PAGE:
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Workshop teaches students about invisible disabilities, mental health

Would you know a person with a disability if you saw him or her?

The panel of a Disability Awareness Workshop at Towson University proved things are not always what they seem.

The speakers, some of whom are Towson students, all appeared non-disabled. But they all live with something classified as a disability: paranoid schizophrenia, Attention Deficit Hyperactivity Disorder, significant hearing loss and identification on the autism spectrum (known as Asperger’s Syndrome).

Some told the more than 300 Towson students gathered that they don’t mention their disability to anyone unless they have to. “It’s kind of like you’re Superman, but you don’t want the Daily Planet or your girlfriend, Lois Lane, to know you wear a red cape and blue tights,” said Ryan, the panelist on the autism spectrum, who believes his identification gives him certain abilities others may not enjoy. He’s exceptionally able to remember movie lines, for example, but not his loved ones’ birthdays.

The students attending the seventh annual Disability Awareness Workshop weren’t just there for a class. They’re enrolled in 55 Towson majors, including Undecided. They attend in part because Student Affairs and Academic Affairs, under the chief guidance of Family Studies & Community Development department chair Karen Eskow, work closely to create the most impact for student life. With extensive cooperation from the university’s Disability Support Services office, the workshop is a chance for students to see and hear first-hand what persons with disabilities—visible or not—deal with on a day-to-day basis.

This year they also heard a lot of flashes of humor, like a student panelist with ADHD who spoke about a test he had to take to determine his level of ability. “It was a torturous process of a lot of hours,” he cracked. “I don’t know if it’s possible to walk out of that room and not be diagnosed with ADHD.”

For organizers, the event is a year-long effort aimed at a very specific goal: decreasing stigma and increasing the university community’s sensitivity. “We hope to create an opportunity for students to learn and have an experience that impacts their lives and student life,” said Eskow.

Bryan Adams, keynote speaker, in Tikrit, Iraq

Bryan Adams, keynote speaker, in Tikrit, Iraq. Photo courtesy of Active Minds.

The keynote speaker at the event was not a Towson student or alumnus, but he brought a powerful message. Bryan Adams is a U.S. Army veteran who served in Iraq. He suffers from Post-Traumatic Stress Disorder (PTSD). For about 30 minutes, he shared his story to a nearly silent room.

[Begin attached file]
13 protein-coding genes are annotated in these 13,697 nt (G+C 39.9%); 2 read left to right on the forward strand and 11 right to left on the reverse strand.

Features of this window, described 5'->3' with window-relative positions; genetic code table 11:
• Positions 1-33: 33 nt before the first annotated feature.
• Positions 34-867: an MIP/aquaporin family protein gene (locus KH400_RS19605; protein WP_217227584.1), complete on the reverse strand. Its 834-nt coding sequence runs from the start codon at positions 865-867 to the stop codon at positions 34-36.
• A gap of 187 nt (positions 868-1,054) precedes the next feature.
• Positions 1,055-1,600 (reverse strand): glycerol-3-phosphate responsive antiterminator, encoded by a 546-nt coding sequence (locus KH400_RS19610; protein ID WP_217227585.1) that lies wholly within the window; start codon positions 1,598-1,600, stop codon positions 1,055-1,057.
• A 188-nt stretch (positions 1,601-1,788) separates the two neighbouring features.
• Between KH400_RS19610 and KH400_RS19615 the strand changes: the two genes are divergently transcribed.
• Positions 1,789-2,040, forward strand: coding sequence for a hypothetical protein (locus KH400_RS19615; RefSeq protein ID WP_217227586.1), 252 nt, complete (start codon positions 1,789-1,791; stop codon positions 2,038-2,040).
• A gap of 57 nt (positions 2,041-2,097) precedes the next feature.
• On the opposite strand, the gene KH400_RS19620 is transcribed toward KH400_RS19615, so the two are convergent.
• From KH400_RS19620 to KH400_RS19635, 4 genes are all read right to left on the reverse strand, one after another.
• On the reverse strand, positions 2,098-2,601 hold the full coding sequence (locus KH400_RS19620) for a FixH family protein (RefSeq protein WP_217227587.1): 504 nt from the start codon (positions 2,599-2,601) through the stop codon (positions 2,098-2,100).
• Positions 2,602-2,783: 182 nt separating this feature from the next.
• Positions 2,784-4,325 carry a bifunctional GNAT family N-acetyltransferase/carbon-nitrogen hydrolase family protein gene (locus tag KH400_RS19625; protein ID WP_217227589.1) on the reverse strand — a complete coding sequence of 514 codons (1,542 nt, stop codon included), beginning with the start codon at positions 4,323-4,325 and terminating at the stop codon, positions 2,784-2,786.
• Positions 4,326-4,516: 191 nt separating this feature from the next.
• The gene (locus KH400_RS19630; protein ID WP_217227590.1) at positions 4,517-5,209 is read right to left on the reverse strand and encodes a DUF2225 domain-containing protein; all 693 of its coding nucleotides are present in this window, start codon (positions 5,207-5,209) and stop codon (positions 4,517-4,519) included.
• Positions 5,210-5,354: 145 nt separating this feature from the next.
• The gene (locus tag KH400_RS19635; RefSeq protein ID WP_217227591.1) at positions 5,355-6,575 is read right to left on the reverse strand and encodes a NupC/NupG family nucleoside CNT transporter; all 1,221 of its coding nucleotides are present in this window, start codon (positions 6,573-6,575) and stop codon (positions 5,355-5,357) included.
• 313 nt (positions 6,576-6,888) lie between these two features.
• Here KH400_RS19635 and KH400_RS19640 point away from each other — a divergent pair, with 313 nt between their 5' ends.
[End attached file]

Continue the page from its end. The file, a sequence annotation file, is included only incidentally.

Adams joined up in 2002, just two months after he finished high school. His first week stationed in Saddam Hussein’s restive hometown of Tikrit, he watched his company commander and a friend die when an improvised explosive device blew up their unarmored Humvee.

“I had every emotion going through my body,” Adams said. “All I could think was, ‘I have 51 more weeks here.’”

He described the unrelenting tension and constant state of alertness required for soldiers who can never know if they’re in the line of enemy fire. Then he told the students about what happened several months into his deployment: He saw Iraqi civilians scatter and immediately got the feeling something bad was about to happen. He looked to his right and saw two Iraqi children go wide-eyed. Five steps later, he felt something tear at his leg, heard booms and realized he was caught in the hail of gunfire from AK-47s.

It was an ambush.

“I didn’t even have a thought,” he remembered. “I was just running. I was like, ‘This is it. This is how it’s going to end for me. I’m going to die on this sidewalk in Iraq.’”

Adams suffered gunshot wounds to his calf and hand, went through physical therapy and was put back on active duty to finish his deployment. But what came immediately after the ambush was a hefty dose of survivor’s guilt. Two months after the end of his tour, the relief and celebration of being home gave way to incessant memories of what he’d seen. Soon his life spiraled into a stubborn and angry cycle of self-destructive behavior until a hostile outburst at a VA health center led a nurse to get him mental health help.

And there was the part of his message that hit students closest to home. According to Adams and the Active Minds organization, one in four college students is dealing with a mental health issue—frequently undiagnosed, and sometimes classified as a disability. Then he gave the students their mission.

“You are a force in the university,” he told them. “Go out and try to advocate. The change is going to come from us.”

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